NOW Celebrates Reverend Dr. Pauli Murray’s Legacy

U.S. Mint Released Quarter Honoring Murray’s Achievement 

Washington, D.C.–The National Organization for Women (NOW) is celebrating the release of the Rev. Dr. Pauli Murray Quarter with a panel discussion and reception to honor Rev. Dr. Murray, one of NOW’s co-founders and a trailblazing advocate for civil rights, feminism, and intersectional justice. NOW is partnering with the Pauli Murray Center and Howard University School of Law to honor Rev. Dr. Murray’s legacy and the significance of the U.S. Mint Quarter release. 

“During a time when our rights are being curtailed, we celebrate Rev. Dr. Murray’s legacy, from her groundbreaking work in the social justice movement to her advocacy for gender equality,” said NOW National President Christian F. Nunes. “The inclusion of Rev. Dr. Murray as the first Black queer person on any American currency is a testament to her relentless fight for justice. We stand on her shoulders as we continue her fight for equality.”

Tonight’s invite-only panel discussion and reception, at the Vital Voices Global Headquarters for Women’s Leadership, will feature pioneering women from academia, government, and social justice organizations, including Congresswoman Barbara Lee (D-CA), Rev. Dr. Murray’s niece, Rosita Stevens-Holsey, and Angela Mason, the Pauli Murray Center for History and Social Justice Executive Director. 

“I am so proud to be part of tonight’s event to not only celebrate my aunt’s contributions but to educate our community about her unrelenting commitment to equality,” said Stevens-Holsey. “I appreciate the dedication by NOW, the Pauli Murray Center for History and Social Justice, the U.S. Mint, and involved congressional members to ensure that my aunt’s work is not forgotten through the Rev. Dr. Pauli Murray Quarter.” 

“The Pauli Murray Center is pleased to partner with NOW to honor Rev. Dr. Murray and the quarter commemorating her work,” said Mason. “Our shared commitment to continue Rev. Dr. Murray’s fight for justice and gender equality has never been stronger than it is today.”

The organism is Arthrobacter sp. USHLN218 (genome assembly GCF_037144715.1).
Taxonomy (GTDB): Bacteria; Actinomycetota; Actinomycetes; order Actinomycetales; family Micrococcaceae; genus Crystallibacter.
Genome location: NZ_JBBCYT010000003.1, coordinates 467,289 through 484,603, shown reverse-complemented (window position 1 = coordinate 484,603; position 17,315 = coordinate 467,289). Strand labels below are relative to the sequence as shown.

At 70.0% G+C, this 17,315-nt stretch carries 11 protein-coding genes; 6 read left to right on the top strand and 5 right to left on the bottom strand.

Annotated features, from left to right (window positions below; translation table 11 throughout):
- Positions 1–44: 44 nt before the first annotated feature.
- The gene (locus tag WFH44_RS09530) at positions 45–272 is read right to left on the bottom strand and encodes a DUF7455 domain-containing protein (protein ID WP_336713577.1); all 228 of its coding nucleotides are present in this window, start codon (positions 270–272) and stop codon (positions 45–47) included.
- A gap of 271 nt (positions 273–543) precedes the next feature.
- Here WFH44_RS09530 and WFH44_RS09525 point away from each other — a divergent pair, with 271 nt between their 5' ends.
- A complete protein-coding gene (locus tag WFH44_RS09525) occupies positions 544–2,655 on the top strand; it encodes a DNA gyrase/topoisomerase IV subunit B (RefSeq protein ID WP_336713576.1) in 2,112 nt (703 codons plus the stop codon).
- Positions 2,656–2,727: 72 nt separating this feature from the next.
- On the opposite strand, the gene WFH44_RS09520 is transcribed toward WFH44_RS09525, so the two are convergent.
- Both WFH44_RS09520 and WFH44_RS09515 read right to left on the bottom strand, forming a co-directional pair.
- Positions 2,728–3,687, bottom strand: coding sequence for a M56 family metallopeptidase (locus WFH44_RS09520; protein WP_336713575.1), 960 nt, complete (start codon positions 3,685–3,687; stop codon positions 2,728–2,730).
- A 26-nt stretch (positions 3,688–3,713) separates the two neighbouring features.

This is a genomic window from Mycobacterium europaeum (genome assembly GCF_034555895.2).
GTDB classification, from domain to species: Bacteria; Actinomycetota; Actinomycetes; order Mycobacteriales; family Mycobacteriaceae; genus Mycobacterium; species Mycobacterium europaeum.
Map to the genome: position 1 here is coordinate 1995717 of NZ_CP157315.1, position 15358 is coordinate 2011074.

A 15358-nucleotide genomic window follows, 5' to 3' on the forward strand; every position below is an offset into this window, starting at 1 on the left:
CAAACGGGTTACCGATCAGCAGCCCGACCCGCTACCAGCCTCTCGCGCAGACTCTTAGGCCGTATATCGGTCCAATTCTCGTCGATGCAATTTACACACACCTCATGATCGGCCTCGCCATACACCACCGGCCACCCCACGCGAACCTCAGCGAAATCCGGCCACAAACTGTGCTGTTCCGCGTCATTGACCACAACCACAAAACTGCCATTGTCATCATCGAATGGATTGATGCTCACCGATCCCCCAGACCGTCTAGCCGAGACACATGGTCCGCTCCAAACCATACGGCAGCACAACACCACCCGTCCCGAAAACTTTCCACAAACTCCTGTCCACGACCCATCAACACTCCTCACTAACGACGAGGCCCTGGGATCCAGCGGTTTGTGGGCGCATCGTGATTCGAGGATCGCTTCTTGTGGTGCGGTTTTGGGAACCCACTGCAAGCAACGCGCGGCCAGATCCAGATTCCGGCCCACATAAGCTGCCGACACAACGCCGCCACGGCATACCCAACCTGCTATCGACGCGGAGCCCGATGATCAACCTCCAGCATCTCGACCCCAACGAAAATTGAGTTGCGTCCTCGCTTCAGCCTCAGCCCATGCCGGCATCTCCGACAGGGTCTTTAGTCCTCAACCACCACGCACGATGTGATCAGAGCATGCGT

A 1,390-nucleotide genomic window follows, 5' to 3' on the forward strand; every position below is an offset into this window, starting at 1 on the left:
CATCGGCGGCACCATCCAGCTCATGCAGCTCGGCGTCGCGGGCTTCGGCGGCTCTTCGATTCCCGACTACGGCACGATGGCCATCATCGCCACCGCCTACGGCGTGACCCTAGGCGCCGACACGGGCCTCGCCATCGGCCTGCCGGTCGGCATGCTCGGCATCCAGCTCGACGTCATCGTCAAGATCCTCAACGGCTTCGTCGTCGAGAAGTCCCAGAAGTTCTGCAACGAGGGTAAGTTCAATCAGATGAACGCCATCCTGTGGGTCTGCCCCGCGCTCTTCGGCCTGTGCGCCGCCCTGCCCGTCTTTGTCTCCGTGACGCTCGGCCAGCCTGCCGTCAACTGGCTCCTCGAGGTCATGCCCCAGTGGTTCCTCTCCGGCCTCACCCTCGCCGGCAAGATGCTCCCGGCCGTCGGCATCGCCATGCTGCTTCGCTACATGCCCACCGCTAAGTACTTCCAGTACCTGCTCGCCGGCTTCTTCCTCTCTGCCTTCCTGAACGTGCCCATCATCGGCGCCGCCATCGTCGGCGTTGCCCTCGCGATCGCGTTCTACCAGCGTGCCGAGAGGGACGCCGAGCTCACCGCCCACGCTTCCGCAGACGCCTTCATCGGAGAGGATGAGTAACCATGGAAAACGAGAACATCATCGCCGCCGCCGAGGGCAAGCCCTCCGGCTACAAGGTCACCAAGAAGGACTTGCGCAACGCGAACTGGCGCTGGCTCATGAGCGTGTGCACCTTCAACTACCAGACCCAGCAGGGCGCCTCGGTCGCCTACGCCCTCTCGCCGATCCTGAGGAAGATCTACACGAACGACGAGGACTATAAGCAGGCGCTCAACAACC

Rev. Dr. Murray spurred the creation of NOW during a 1966 conference in Washington, D.C. on the status of women. Conference organizers informed Rev. Dr. Murray and her colleagues that they had no authority to pass a resolution calling for an end to sex discrimination in employment. That evening, a group of twenty women, including Rev. Dr. Murray, met to plan NOW’s founding. In fact, she argued that Black women had the most to gain from an ERA, showing the intersectionality between sex discrimination and race discrimination.  

Rev. Dr. Murray co-authored NOW’s original Statement of Purpose, one of the first declarations of intersectionality as a social justice goal.  

It read: “We realize that women’s problems are linked to many broader questions of social justice; their solution will require concerted action by many groups…Therefore, convinced that human rights for all are indivisible, we expect to give active support to the common cause of equal rights for all those who suffer discrimination and deprivation, and we call upon other organizations committed to such goals to support our efforts toward equality for women.” 

“The common cause of equality inspires us to push past obstacles and fight for our equal rights,” said Nunes. 


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